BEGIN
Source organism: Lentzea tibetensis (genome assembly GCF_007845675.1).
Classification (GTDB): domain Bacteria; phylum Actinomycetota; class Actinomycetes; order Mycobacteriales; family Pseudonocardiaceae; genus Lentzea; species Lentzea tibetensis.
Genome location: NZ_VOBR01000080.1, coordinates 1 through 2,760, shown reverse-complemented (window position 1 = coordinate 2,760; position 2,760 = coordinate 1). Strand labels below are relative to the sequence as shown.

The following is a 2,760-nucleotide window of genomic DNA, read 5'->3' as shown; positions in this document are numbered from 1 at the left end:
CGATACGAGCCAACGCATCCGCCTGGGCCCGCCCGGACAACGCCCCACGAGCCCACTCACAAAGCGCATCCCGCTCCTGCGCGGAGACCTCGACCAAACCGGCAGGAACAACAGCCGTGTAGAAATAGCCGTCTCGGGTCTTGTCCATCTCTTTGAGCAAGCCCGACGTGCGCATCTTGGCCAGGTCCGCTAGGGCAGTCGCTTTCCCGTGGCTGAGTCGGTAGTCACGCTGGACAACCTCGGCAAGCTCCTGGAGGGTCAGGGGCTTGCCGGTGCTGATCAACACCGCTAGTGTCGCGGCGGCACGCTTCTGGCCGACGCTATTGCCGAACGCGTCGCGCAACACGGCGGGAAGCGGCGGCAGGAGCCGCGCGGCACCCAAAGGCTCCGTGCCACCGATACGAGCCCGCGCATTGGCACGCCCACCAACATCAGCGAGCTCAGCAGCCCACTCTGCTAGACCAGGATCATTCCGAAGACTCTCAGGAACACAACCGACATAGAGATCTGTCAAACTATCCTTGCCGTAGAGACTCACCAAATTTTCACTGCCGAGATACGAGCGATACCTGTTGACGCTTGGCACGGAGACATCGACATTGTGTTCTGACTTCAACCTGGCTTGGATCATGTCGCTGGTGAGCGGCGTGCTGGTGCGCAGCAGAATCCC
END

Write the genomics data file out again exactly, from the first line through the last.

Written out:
Source organism: Lentzea tibetensis (genome assembly GCF_007845675.1).
Classification (GTDB): domain Bacteria; phylum Actinomycetota; class Actinomycetes; order Mycobacteriales; family Pseudonocardiaceae; genus Lentzea; species Lentzea tibetensis.
Genome location: NZ_VOBR01000080.1, coordinates 1 through 2,760, shown reverse-complemented (window position 1 = coordinate 2,760; position 2,760 = coordinate 1). Strand labels below are relative to the sequence as shown.

The following is a 2,760-nucleotide window of genomic DNA, read 5'->3' as shown; positions in this document are numbered from 1 at the left end:
CGATACGAGCCAACGCATCCGCCTGGGCCCGCCCGGACAACGCCCCACGAGCCCACTCACAAAGCGCATCCCGCTCCTGCGCGGAGACCTCGACCAAACCGGCAGGAACAACAGCCGTGTAGAAATAGCCGTCTCGGGTCTTGTCCATCTCTTTGAGCAAGCCCGACGTGCGCATCTTGGCCAGGTCCGCTAGGGCAGTCGCTTTCCCGTGGCTGAGTCGGTAGTCACGCTGGACAACCTCGGCAAGCTCCTGGAGGGTCAGGGGCTTGCCGGTGCTGATCAACACCGCTAGTGTCGCGGCGGCACGCTTCTGGCCGACGCTATTGCCGAACGCGTCGCGCAACACGGCGGGAAGCGGCGGCAGGAGCCGCGCGGCACCCAAAGGCTCCGTGCCACCGATACGAGCCCGCGCATTGGCACGCCCACCAACATCAGCGAGCTCAGCAGCCCACTCTGCTAGACCAGGATCATTCCGAAGACTCTCAGGAACACAACCGACATAGAGATCTGTCAAACTATCCTTGCCGTAGAGACTCACCAAATTTTCACTGCCGAGATACGAGCGATACCTGTTGACGCTTGGCACGGAGACATCGACATTGTGTTCTGACTTCAACCTGGCTTGGATCATGTCGCTGGTGAGCGGCGTGCTGGTGCGCAGCAGAATCCC